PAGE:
To some of the clients affected, The Salvation Army's decision to close its mental health programs in the next few weeks means they could again become homeless or fall back into their addictions.
To them, the funding issues that are forcing the nonprofit to shut down a group home for the chronically mentally ill and a semi-independent housing program, mean nothing.
To them, it's the services themselves that can mean the difference between life and death.
But some of the mentally ill and homeless clients who will be displaced might have a place to at least continue therapy.
The Community Counseling Center of Southern Nevada offered Wednesday to add 10 to 15 clients to its intensive outpatient program for those who have mental illness and substance abuse problems.
But there's a hitch in the plan. The counseling center needs about $60,000 to hire another staff member to do it. That number is a drop in the bucket compared with the millions of dollars The Salvation Army needs to fill funding gaps that caused the program closures at the Owens Avenue campus, near Main Street, in the first place.
"The cavalry's here," said Ronald Lawrence, the center's executive director. "But it's a stressed cavalry."
His group met with other agencies Wednesday to try to form a plan to absorb the 75 mental health clients who use The Salvation Army's services. That includes getting them into therapy and putting a roof over their heads.
"We look at the depth of each problem," Lawrence said. "How severe is the substance abuse problem, and what type of mental health issues are we looking at?"
Clients in the outpatient program meet five days a week as a group and individually.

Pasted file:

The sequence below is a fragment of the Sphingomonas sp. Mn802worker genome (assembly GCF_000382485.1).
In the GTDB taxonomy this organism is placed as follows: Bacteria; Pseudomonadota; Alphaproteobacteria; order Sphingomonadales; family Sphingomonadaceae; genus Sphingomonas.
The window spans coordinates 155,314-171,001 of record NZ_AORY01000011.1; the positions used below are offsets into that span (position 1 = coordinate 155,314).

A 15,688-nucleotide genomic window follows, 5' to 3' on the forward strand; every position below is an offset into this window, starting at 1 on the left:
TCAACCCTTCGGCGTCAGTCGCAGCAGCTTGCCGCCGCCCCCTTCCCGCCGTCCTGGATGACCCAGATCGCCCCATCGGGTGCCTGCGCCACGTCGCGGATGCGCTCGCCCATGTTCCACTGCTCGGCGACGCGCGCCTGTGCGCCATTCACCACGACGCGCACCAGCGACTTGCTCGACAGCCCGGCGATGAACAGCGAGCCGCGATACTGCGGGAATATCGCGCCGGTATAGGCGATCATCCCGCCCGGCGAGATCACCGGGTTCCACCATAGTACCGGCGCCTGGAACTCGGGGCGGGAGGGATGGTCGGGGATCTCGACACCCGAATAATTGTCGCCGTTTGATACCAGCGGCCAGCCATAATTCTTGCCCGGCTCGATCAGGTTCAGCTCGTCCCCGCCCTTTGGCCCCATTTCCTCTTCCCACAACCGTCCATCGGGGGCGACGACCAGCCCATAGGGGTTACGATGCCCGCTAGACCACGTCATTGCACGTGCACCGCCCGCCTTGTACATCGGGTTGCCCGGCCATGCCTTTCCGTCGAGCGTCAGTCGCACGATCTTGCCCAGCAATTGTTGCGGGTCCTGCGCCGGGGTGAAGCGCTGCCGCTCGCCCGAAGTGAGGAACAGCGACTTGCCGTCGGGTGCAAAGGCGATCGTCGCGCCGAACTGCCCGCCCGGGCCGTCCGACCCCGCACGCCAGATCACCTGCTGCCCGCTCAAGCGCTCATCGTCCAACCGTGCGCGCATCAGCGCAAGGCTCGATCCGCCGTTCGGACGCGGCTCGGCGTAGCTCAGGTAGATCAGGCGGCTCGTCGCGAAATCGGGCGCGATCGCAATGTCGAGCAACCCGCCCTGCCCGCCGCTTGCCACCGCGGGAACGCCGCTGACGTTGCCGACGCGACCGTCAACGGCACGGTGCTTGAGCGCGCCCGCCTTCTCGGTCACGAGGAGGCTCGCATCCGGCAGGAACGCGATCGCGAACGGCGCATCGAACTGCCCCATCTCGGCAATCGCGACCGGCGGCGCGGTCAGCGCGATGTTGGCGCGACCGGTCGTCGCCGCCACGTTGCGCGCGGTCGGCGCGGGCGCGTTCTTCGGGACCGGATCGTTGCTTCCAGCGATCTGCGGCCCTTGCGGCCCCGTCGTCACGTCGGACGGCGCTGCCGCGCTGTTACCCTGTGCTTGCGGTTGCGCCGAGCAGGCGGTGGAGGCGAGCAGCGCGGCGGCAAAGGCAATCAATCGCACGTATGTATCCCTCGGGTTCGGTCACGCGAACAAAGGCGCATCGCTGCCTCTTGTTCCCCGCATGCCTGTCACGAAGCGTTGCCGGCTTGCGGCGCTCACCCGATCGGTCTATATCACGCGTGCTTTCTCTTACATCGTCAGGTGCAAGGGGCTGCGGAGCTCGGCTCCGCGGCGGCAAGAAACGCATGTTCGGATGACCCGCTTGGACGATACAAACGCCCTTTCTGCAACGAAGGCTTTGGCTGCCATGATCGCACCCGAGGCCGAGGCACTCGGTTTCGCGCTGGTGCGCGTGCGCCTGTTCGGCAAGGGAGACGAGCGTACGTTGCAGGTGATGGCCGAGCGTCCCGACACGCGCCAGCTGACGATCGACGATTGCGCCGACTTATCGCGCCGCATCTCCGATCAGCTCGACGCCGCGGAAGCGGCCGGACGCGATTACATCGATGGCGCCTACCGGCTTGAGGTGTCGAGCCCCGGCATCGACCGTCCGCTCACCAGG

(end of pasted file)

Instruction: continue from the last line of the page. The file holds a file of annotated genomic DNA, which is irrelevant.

The center treats several mental health issues, including bipolar disorder, anxiety, schizophrenia, mood disorders and multiple personality disorder.
"It is crisis mode, but mental health is a communitywide crisis," Lawrence said.
Shelters throughout the Las Vegas Valley can help house the clients, but groups that provide mental health services and resources are dwindling.
Lawrence said what is happening at The Salvation Army points to a larger problem in the mental health care community, a shrinking community safety net that provides resources to the "underserved, underinsured and uninsured."
Nonprofits that specialize in treatment and education such as the Nevada Treatment Center and the Area Health Education of Southern Nevada recently have gone out of business.
"The economy has an awful lot to do with it," Lawrence said. "The donor force has deteriorated because we have so many unemployed people right now. Potential donors are out there trying to survive."
And when it comes to mental health, donations are even harder to come by because it "carries a certain stigma with it," Lawrence added.
"When people get mental health intervention, it helps them keep their jobs, keep their family intact, keeps them safe and stops violence. Mental health is the key to success in the human condition, so to speak."
Salvation Army officials said services that will continue at Owens Avenue campus include the day resource center, vocational programs, children's programs, apartments and meals.
The group feeds 1,200 people per day and houses close to 600 people nightly.
Contact reporter Kristi Jourdan at firstname.lastname@example.org or 383-0440.